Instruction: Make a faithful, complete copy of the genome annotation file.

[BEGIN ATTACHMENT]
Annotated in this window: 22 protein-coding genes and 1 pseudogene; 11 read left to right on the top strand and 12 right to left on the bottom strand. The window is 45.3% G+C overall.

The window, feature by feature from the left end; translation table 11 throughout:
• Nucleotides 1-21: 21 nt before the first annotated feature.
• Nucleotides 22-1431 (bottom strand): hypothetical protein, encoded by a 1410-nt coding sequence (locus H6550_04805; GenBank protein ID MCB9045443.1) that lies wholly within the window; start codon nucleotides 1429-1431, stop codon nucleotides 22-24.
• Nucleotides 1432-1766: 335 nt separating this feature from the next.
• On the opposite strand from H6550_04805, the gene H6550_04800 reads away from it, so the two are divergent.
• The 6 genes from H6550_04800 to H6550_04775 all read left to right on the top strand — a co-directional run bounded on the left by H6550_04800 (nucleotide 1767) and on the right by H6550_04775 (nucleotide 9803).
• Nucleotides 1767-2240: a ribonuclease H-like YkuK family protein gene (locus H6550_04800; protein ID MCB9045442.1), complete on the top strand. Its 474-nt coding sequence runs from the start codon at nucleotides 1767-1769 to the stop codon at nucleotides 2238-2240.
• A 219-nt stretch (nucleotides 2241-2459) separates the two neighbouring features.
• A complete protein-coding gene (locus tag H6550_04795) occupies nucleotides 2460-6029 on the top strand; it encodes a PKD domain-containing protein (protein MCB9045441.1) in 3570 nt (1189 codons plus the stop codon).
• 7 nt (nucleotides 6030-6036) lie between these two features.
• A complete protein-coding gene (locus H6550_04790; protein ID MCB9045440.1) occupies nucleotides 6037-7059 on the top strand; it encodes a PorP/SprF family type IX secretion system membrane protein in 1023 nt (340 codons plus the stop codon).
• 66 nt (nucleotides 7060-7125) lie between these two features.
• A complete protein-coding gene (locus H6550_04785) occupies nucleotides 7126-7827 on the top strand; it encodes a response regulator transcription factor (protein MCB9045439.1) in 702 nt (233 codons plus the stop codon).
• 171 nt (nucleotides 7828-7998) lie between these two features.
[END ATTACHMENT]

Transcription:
Annotated in this window: 22 protein-coding genes and 1 pseudogene; 11 read left to right on the top strand and 12 right to left on the bottom strand. The window is 45.3% G+C overall.

The window, feature by feature from the left end; translation table 11 throughout:
• Nucleotides 1-21: 21 nt before the first annotated feature.
• Nucleotides 22-1431 (bottom strand): hypothetical protein, encoded by a 1410-nt coding sequence (locus H6550_04805; GenBank protein ID MCB9045443.1) that lies wholly within the window; start codon nucleotides 1429-1431, stop codon nucleotides 22-24.
• Nucleotides 1432-1766: 335 nt separating this feature from the next.
• On the opposite strand from H6550_04805, the gene H6550_04800 reads away from it, so the two are divergent.
• The 6 genes from H6550_04800 to H6550_04775 all read left to right on the top strand — a co-directional run bounded on the left by H6550_04800 (nucleotide 1767) and on the right by H6550_04775 (nucleotide 9803).
• Nucleotides 1767-2240: a ribonuclease H-like YkuK family protein gene (locus H6550_04800; protein ID MCB9045442.1), complete on the top strand. Its 474-nt coding sequence runs from the start codon at nucleotides 1767-1769 to the stop codon at nucleotides 2238-2240.
• A 219-nt stretch (nucleotides 2241-2459) separates the two neighbouring features.
• A complete protein-coding gene (locus tag H6550_04795) occupies nucleotides 2460-6029 on the top strand; it encodes a PKD domain-containing protein (protein MCB9045441.1) in 3570 nt (1189 codons plus the stop codon).
• 7 nt (nucleotides 6030-6036) lie between these two features.
• A complete protein-coding gene (locus H6550_04790; protein ID MCB9045440.1) occupies nucleotides 6037-7059 on the top strand; it encodes a PorP/SprF family type IX secretion system membrane protein in 1023 nt (340 codons plus the stop codon).
• 66 nt (nucleotides 7060-7125) lie between these two features.
• A complete protein-coding gene (locus H6550_04785) occupies nucleotides 7126-7827 on the top strand; it encodes a response regulator transcription factor (protein MCB9045439.1) in 702 nt (233 codons plus the stop codon).
• 171 nt (nucleotides 7828-7998) lie between these two features.